In the past couple of years, our nation has experienced a tide of significant social events: the shooting of Michael Brown and other black lives lost in police custody leading to the Black Lives Matter movement; the most public gender transition in nation’s our history with Caitlyn Jenner and her family in the spotlight; the Supreme Court decision legalizing gay marriage nationwide; the tragic shooting at Emanuel African Methodist Episcopal Church in Charleston, South Carolina; a lead exposure crisis in Flint, Michigan; and often offensive and hurtful political debates about immigration and religious freedoms. It’s clear that our students are not immune to, or insulated from, these complicated events.
It is my hope that, as a nation, we will use these difficult issues as opportunities for learning and growth. The differences between us — whether faculty to faculty, faculty to student, student to student, PA to patient, or PA to other medical professional — matter in both small and very big ways. One key example is the issue of health inequality in the United States as well as across the globe.
As educators and medical professionals, we can also use this opportunity to renew our commitments to diversity and to getting cultural competence right — even though it can be an elusive challenge.
According to John L. Coulehan and Marian R. Block in their classic book, The Medical Interview: Mastering Skills for Clinical Practice: “The goal of cultural competence is to deliver the best possible health care to diverse populations in our society.” Like many others who have written on the subject, the authors emphasize the importance of personal self-awareness, respect, empathy, and cultural humility.
In addition to wanting to help our students when they graduate be able to deliver the best possible health care, we, as PA educators, have the ARC-PA Accreditation Standard B1.06 (a “must” standard) to guide our curriculum. This standard states that “the curriculum must include instruction to prepare students to provide medical care to patients from diverse populations.” As far as national health care goals and initiatives, we also have Healthy People 2020 helping us to focus on specific areas for improvement.
There are resources that many of us use to help with self-awareness and humility, like the “Crossing the Line” exercise and Barnga: A Simulation Game on Cultural Clashes — but other excellent teaching resources are out there, and the Cultural Competencies Committee, a committee of PAEA’s Inclusion and Diversity Council, would like to highlight and share some of these resources.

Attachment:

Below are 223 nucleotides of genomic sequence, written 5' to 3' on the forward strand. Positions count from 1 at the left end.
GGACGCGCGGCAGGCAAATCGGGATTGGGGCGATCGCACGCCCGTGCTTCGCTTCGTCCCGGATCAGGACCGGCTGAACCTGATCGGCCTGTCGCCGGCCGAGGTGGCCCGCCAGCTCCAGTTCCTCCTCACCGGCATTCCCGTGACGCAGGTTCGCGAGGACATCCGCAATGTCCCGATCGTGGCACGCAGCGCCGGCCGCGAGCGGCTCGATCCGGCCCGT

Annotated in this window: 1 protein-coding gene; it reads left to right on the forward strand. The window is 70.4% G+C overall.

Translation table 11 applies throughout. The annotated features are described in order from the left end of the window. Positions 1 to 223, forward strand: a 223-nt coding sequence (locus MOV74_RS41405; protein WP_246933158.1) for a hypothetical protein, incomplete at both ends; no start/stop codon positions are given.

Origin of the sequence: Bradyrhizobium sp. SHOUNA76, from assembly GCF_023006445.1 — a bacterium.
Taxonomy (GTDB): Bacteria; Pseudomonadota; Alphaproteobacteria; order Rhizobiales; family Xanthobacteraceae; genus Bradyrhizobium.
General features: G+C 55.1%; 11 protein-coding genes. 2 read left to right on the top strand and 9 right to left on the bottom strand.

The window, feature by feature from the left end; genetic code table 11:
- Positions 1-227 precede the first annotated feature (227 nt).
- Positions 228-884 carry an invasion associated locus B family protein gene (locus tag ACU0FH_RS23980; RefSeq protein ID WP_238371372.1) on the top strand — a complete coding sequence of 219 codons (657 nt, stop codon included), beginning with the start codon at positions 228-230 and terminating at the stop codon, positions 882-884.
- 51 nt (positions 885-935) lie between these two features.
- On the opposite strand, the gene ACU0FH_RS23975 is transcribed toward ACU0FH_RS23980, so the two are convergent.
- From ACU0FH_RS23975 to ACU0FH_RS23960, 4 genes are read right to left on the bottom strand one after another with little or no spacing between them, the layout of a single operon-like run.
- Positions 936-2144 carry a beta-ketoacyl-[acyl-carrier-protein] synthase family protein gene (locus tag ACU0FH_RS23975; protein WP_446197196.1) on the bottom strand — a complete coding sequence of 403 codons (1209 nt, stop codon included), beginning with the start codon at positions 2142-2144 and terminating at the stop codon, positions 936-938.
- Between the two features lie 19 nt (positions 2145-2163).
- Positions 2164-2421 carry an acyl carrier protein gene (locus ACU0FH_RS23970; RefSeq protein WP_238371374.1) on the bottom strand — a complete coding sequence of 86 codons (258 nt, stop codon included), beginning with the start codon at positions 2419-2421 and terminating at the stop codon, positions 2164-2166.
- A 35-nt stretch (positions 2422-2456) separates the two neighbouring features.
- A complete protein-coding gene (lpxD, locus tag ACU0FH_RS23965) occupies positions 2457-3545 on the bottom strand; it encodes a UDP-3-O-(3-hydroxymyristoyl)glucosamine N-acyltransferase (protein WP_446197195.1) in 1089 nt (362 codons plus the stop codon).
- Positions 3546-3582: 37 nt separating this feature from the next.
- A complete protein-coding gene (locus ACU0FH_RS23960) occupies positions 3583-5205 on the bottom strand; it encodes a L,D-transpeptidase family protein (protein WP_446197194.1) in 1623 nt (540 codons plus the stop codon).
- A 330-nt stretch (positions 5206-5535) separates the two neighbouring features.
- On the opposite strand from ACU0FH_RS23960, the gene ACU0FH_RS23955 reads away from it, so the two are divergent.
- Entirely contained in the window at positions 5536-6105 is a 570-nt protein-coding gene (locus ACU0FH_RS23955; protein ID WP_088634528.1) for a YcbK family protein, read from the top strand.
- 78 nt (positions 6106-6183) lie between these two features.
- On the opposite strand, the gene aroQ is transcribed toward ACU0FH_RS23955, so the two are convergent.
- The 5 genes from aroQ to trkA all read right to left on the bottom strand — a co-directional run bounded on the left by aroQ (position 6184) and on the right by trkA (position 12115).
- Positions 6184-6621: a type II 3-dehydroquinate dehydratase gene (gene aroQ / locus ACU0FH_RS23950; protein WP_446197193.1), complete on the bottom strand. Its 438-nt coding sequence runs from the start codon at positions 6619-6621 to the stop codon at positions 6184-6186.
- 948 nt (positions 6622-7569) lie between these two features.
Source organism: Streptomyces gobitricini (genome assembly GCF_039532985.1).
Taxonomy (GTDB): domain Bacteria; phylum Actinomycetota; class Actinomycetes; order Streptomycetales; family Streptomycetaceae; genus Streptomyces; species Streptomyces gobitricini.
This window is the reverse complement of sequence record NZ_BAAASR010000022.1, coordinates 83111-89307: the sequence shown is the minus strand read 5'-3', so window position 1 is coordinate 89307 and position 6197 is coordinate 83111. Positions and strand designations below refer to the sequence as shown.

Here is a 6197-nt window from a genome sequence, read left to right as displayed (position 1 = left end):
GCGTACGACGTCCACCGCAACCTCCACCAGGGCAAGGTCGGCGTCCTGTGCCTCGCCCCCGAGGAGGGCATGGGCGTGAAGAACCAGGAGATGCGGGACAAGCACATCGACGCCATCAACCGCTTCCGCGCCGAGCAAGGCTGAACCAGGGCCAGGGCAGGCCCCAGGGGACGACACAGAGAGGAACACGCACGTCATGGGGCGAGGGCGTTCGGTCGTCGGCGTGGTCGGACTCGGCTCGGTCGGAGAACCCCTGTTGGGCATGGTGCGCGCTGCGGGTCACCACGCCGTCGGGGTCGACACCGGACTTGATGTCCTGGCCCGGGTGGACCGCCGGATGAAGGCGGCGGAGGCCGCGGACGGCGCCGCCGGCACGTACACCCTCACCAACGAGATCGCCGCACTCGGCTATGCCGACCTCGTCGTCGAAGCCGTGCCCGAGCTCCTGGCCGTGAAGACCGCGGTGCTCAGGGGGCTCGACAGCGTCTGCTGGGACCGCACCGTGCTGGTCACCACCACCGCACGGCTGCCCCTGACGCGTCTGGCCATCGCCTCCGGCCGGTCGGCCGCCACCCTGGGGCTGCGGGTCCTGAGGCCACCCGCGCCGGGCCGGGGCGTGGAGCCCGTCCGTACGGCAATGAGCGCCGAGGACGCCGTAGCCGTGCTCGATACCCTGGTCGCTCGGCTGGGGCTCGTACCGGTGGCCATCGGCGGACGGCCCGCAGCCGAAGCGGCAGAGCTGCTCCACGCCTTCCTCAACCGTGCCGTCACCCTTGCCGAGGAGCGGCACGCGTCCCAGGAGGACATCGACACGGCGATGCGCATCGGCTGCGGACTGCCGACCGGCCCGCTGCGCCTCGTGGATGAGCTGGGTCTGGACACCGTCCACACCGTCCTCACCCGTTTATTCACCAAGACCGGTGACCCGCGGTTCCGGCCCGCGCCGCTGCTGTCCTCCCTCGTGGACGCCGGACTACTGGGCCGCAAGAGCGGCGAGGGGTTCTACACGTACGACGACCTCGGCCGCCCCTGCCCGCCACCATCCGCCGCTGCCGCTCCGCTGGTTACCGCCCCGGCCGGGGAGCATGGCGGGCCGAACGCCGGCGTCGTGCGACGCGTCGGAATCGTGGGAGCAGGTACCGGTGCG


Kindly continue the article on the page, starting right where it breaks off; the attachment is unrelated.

PAEA members can now benefit from a cultural competence resource page on the PAEA website. Committee members have compiled and vetted some resources and have organized them by topic using both broad and specific subject headings, including: Culturally Appropriate Care, Health Disparities, Health Equity and Bias, Health Literacy, LGBT Inclusion, and Social Determinants of Health. We encourage members to submit resources for these pages in the spirit of collaboration and shared purpose for our profession.
The resource bank includes tools to address health disparities among LGBT patients as identified in Healthy People 2020. Some educators feel ill-equipped to teach LGBT-competent care or to assist students in facing biases in this area. I, for one, was surprised when I discovered an acronym with many more letters than I had initially learned and needed to use the Urban Dictionary and my on-campus ally group to educate myself. Do you know what all these letters stand for: LGBTQQIAAP? Do you know the difference between terms like gender-reassignment surgery and gender-confirming surgery?
If you would like more resources including those that outline specific needs of LGBT patients, or if you are already aware of strong resources on this topic that you’d like to share, please visit the webpage or others prepared by PAEA’s Cultural Competencies Committee at: http://paeaonline.org/diversity-and-inclusion-resources/.
At times it seems the words “diversity” and “cultural competence” are thrown around so often that they begin to lose meaning and significance. It is my hope that some of you reading this still find these words fresh and exciting. If variety really is “the spice of life,” then diversity is actually the cure for the doldrums. Let’s reignite our passion to truly celebrate diversity and renew our commitment to strive for a culturally sensitive and truly patient-centered approach to the field of medicine.